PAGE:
This can be frustrating enough at any time, but with all the other stresses on the day, it is the last thing we need. To stop this from happening, a good tip can be to have a family member (or other guest who is also invited to Christmas dinner) to be in charge of being host to all the guests. This way, the host can see that all the guests have drinks and so-on, but also, if anyone does shout into the kitchen to ask anything, we can say ‘speak to …………, they’re taking charge out there’.
HAVE THE TABLE DECORATED BEFORE THE MEAL IS READY AND THE GUESTS HAVE BEEN CALLED
This is one of those jobs that we can do on Christmas Eve, or even on Christmas morning – unless of course we need to use the table as a work-surface. Having the table laid-out makes life easier when we are ready to serve the meal. It saves valuable time during that mad rush when cooking the vegetables and placing the meal into serving dishes or onto plates – before the food goes cold. Even better, get somebody else to do it.
TRY NOT TO HAVE TOO MANY CHEFS IN THE KITCHEN
The saying ‘too many chefs spoil the broth’ can be equally applied to ‘too many chefs spoil the Christmas dinner’. Aside from too many people in a small space leading to an increased risk of accidents; having too many people helping out can be even more stressful than having nobody at all. Helpers, especially if they do not live in the house, while having good intentions and may be excellent cooks, will probably not know where anything is kept. This leads to the usual questions ‘where can I find the…. with tasks taking even longer as we have to sift through draws and cupboards looking for things. There is also the problem with that old chestnut: ‘well I don’t do it like this; it’s better to do it this way’ (mother-in-law thinks she knows best). While good intentioned; this all leads to stress and confusion.
Probably one extra person or two at a push (when cooking for a larger number of people) is probably best – though this also depends on the size of the kitchen.
HAVE A FINAL CHECK OVER EVERYTHING BEFORE ASKING GUESTS TO BE SEATED AT THE TABLE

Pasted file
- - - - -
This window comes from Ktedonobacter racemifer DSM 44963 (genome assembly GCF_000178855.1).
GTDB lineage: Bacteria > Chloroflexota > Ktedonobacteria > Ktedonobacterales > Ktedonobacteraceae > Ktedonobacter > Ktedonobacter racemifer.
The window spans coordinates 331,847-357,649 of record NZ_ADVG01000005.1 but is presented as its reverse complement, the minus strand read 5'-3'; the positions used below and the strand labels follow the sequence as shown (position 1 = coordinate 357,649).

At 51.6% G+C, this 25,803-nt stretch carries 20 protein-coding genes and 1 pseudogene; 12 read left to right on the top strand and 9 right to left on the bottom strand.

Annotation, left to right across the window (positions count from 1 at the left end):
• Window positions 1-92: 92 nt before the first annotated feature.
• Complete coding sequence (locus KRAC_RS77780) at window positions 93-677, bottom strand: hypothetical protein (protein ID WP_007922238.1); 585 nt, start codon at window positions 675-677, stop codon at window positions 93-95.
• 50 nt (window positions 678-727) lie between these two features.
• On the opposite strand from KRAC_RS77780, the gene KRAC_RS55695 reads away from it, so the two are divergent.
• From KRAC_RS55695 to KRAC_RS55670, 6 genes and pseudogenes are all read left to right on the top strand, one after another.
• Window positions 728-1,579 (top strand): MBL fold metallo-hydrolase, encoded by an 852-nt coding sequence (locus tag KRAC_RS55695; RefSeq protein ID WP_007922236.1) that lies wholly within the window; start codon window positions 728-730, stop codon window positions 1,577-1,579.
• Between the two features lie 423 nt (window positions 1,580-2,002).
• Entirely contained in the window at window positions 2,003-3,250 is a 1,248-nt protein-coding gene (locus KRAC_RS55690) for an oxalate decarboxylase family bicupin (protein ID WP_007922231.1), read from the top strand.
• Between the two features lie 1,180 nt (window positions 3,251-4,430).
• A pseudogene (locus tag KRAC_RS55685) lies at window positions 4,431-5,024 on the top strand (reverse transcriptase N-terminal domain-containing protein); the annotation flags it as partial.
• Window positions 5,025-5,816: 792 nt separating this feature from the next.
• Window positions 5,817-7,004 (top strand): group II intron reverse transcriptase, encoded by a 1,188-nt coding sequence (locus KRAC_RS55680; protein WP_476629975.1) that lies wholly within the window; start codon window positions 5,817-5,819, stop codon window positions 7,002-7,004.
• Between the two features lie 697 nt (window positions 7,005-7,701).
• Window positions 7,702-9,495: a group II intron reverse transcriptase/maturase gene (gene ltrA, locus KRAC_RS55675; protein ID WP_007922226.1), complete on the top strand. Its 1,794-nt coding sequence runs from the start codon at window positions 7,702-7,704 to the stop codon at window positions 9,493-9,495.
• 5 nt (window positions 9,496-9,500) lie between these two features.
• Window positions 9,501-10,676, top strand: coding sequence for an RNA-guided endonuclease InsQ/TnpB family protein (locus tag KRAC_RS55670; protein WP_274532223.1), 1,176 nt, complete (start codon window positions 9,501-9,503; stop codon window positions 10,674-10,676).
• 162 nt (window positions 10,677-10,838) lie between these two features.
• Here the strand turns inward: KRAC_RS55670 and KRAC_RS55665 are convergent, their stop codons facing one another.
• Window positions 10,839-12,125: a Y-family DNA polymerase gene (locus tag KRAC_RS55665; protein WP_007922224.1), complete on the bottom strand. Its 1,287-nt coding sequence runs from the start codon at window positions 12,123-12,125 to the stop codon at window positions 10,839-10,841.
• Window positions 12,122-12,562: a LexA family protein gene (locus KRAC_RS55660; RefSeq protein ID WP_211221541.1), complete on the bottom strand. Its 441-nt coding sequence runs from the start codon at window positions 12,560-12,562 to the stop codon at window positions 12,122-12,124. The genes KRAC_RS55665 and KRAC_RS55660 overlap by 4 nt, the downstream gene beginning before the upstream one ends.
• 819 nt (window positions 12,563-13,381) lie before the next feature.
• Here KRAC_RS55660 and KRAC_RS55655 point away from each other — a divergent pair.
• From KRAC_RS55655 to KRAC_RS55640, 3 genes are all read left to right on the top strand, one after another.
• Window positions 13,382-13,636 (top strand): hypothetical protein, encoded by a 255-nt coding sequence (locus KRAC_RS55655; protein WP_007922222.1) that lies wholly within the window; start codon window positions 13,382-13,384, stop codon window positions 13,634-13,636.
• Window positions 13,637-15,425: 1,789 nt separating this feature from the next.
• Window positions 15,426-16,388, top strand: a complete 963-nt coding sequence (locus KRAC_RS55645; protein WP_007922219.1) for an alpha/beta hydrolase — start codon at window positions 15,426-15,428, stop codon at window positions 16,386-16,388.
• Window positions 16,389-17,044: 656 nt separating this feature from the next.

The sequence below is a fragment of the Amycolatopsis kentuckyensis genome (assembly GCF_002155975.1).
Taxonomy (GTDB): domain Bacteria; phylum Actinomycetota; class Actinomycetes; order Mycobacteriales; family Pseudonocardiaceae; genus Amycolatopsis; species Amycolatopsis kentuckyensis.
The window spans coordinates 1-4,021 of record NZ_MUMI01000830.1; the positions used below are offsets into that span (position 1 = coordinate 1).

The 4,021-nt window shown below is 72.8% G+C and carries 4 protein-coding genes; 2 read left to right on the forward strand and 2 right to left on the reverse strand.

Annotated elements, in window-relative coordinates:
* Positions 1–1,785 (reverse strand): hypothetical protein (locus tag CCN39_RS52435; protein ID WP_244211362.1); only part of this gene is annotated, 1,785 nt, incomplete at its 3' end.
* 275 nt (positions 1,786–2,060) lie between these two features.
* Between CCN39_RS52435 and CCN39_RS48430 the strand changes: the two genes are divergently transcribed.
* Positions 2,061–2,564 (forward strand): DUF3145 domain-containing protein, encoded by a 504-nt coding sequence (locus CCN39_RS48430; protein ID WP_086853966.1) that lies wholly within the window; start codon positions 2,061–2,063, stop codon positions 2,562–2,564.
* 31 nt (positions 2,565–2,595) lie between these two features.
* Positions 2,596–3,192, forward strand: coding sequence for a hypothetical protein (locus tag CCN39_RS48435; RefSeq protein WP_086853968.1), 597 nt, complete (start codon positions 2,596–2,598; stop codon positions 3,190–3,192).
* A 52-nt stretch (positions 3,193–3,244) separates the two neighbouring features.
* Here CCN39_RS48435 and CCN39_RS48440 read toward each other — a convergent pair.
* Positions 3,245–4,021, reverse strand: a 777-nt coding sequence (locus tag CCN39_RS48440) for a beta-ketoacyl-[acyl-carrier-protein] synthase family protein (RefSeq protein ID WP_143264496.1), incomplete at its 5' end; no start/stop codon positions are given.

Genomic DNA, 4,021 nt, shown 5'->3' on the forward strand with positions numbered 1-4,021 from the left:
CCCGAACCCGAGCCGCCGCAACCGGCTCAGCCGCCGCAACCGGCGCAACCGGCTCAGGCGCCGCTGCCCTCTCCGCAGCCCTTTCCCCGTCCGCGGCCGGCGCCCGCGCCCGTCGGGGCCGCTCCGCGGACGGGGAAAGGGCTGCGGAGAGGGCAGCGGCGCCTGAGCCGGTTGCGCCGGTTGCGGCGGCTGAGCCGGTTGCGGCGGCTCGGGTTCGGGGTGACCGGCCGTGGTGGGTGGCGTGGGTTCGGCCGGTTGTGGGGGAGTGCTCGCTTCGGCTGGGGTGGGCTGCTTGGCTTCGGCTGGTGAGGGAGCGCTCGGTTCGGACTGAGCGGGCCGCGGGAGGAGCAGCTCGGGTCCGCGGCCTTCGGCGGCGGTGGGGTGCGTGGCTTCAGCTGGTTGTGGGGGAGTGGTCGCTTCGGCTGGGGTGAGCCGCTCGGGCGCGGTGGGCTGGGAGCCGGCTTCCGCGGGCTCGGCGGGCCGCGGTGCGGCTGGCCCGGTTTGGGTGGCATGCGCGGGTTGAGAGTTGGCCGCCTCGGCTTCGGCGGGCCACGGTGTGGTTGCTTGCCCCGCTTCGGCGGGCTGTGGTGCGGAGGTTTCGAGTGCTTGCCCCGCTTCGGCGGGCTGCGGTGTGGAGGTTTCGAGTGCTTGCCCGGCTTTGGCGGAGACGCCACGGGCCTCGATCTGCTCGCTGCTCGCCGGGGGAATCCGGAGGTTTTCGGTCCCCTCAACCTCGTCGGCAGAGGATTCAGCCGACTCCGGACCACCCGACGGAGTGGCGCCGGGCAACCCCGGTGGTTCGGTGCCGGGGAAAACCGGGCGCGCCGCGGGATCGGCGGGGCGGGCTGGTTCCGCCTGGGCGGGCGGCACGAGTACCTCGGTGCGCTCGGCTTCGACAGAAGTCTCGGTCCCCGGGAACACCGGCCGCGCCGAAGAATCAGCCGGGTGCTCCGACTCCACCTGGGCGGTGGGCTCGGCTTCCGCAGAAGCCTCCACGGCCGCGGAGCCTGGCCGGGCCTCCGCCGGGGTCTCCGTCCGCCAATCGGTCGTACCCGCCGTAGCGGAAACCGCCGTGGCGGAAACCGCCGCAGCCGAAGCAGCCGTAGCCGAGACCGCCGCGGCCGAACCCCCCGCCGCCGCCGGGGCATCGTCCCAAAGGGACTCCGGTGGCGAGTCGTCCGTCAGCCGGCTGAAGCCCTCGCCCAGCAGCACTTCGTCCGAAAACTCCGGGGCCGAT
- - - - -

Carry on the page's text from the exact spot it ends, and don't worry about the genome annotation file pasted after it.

Once everyone comes to the table there’s no turning back. Most guests (or those that have not been eating too many sweets and cakes) will be hungry, especially after smelling the food cooking. If your house is anything like mine, as soon as everyone is called to the table, they will be round quicker than a plague of locusts. Having everyone sitting there and trying to lean over to place down plates, serving dishes full of hot food and so-on is awkward, takes time and can cause accidents. Placing tall wine classes and bottles of wine on the table when leading over someone’s shoulder is a nightmare! Having more food over a shirt or dress than on the plate is not a good way to start a festive meal.
Having everything ready, bar the pouring of drinks and passing serving dishes from one end of the table to the other (that needs to be done when everybody is seated); checking over everything and doing last minute any things before everyone is seated is a good way of avoiding accidents and stress.
TRY TO HAVE THE PERSON/PEOPLE WHO MAY NEED TO LEAVE THE TABLE SITTING WHERE THEY WILL BE ABLE TO DO THIS WHILE NOT DISTURBING EVERYONE ELSE
For those who have a dining room the size of a football pitch, this does not really matter, but for the rest of us, this can save a lot of hassle. No matter how well planned we are, there will always be something that we forget or need to leave the table for during the meal. This could be anything from getting another bottle of wine, lovingly attending to the Christmas pudding or going to turn off the oven that we left on.
There may also be one guest (or heaven forbid more than one) who we can guarantee will want to leave the table for some reason during the meal. Like the person cooking the meal, it is always better to have people who are likely to get up, near to the door or in a place where they will not have to move others – disturbing the whole table. We all know the guests who do this will be! This is an important consideration when laying the table and something that many people, me included, often overlook.
TIME TO EAT AND ENJOY…
After all this hard work, it is now time for a well deserved rest (nobody mention the washing up). A time to sit back, eat good food and enjoy spending time with family and friends.
I have chosen these tips, as they seem to work for me year after year and though not all may apply; there may be one of two that you may find useful. These should lead to less stress and an easier, more enjoyable Christmas meal (and Christmas more generally).